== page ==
An eye on history

A new book explores the science of sight - past and present

Mark H. Blecher
Aug 28, 2008
linkurl:Simon Ings,;http://www.simonings.net/index.html the author of linkurl:__A Natural History of Seeing__,;http://www.wwnorton.com/catalog/fall08/006719.htm sets himself a difficult task: explain the science of linkurl:vision,;http://www.the-scientist.com/article/display/14672/ the physiology of the linkurl:eye,;http://www.the-scientist.com/article/display/53894/ and the concept of seeing through the broad arc of history in a way that is accessible to both scientists and laymen. It is neither easily accomplished, nor easily approached. Ings attempts to make this complex and divergent subject matter more relevant by the use of personal anecdotes and extensive historical references and relies heavily on literary interludes.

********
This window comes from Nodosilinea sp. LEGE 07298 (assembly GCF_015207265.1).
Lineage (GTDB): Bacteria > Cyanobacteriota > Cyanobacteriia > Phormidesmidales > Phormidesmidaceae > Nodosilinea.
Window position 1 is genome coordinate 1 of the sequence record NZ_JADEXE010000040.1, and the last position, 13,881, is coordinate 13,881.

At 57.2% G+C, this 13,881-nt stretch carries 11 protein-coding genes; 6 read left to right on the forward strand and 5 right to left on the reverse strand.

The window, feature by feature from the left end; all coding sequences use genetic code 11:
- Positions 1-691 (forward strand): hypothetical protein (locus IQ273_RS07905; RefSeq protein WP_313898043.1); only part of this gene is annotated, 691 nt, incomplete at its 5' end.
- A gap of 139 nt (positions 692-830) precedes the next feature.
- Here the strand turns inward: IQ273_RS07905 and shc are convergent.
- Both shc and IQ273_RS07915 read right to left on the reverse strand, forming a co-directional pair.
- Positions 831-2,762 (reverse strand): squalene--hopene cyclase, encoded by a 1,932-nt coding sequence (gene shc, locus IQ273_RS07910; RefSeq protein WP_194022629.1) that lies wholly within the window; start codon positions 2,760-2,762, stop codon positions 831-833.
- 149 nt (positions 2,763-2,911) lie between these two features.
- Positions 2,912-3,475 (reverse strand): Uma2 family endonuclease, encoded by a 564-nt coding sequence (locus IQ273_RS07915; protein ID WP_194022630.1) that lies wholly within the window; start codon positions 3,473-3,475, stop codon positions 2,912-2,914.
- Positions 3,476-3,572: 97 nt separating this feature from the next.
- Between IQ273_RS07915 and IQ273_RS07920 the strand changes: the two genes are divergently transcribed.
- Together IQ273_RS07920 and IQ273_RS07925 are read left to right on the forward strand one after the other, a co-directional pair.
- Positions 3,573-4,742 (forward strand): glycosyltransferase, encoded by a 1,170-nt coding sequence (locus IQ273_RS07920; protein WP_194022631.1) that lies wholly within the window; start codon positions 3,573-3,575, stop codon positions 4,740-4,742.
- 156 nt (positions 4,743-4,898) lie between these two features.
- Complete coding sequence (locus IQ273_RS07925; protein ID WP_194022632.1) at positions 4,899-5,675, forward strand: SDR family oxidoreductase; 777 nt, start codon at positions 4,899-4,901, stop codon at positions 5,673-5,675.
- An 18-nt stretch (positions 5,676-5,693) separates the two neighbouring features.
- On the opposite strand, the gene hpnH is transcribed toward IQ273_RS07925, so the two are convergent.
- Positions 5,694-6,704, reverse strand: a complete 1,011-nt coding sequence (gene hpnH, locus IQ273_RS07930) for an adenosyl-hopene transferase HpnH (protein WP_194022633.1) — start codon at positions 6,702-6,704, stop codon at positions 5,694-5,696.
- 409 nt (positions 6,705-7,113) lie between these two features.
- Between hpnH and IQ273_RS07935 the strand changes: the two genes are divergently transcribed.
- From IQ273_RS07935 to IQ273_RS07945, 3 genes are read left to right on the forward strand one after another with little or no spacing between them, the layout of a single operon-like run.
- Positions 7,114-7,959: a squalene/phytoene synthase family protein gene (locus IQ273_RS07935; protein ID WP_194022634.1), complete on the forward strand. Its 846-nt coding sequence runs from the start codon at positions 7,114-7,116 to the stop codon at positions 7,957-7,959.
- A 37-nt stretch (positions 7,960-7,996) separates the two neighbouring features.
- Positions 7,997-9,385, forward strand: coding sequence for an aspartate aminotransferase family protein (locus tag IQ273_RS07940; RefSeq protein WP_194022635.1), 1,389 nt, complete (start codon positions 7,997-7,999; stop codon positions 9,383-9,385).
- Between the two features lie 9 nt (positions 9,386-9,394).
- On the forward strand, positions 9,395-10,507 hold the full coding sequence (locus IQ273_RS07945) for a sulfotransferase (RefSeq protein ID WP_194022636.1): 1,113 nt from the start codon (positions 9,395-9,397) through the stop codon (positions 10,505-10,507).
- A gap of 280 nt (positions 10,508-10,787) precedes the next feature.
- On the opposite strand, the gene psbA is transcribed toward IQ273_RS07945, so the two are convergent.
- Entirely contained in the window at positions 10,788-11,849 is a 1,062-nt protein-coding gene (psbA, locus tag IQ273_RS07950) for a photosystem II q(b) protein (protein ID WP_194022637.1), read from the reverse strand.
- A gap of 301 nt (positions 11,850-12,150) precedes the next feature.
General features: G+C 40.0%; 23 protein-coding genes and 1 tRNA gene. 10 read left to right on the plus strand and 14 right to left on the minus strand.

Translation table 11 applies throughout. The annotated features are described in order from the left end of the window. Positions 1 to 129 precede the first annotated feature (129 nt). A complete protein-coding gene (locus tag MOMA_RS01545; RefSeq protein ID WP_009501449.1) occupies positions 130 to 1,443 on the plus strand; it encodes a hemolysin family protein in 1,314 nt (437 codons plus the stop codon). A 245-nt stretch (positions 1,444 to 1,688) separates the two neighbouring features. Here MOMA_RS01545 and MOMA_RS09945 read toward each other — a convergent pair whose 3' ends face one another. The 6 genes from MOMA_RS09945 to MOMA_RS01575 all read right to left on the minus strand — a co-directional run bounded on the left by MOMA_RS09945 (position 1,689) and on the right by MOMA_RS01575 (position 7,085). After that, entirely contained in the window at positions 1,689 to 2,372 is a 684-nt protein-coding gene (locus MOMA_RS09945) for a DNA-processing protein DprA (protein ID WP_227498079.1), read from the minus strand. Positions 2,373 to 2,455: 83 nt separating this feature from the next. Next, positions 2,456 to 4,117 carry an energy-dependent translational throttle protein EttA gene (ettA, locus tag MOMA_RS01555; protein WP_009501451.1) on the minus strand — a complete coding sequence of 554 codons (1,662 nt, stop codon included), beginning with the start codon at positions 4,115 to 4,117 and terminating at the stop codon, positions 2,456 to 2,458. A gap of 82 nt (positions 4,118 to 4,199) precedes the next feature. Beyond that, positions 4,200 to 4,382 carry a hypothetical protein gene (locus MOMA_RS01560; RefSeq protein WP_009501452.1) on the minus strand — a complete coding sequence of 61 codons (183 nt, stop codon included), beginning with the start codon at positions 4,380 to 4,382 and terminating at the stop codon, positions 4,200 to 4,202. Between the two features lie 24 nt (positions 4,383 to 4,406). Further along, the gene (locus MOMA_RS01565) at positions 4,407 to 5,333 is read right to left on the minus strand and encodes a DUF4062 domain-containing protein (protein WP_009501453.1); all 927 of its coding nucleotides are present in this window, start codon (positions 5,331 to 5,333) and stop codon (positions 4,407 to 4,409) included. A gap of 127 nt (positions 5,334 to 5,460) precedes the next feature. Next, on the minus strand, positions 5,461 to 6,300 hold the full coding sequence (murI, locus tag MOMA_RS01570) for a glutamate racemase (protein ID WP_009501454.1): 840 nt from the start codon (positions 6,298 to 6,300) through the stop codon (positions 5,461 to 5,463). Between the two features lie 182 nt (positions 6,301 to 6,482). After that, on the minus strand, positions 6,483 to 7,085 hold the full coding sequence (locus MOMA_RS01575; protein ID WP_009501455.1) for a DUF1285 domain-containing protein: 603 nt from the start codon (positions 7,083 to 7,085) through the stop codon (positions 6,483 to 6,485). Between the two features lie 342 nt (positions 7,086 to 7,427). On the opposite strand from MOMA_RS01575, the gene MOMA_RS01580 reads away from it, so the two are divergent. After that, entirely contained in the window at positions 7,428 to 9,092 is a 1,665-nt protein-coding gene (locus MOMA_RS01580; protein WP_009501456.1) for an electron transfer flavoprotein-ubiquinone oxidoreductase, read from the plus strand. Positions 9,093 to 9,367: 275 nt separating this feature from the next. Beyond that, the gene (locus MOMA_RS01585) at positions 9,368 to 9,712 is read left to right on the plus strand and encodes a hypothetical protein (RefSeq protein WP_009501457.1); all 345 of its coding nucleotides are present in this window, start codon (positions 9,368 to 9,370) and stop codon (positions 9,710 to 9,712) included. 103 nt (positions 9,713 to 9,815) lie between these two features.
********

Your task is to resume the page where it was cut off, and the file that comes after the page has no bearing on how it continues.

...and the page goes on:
As I navigated my way through this book, which is slated to hit bookshelves this October, I got the impression that Ings couldn't decide how best to organize his task. Do you start with why we have eyes? How they work? The physics of light? The concept of seeing and awareness? It's often a tough slog, with Ings careening from concept to concept, and discipline to discipline.The...

Interested in reading more?

Become a Member of

Receive full access to more than 35 years of archives, as well as TS Digest, digital editions of The Scientist, feature stories, and much more!
Already a member?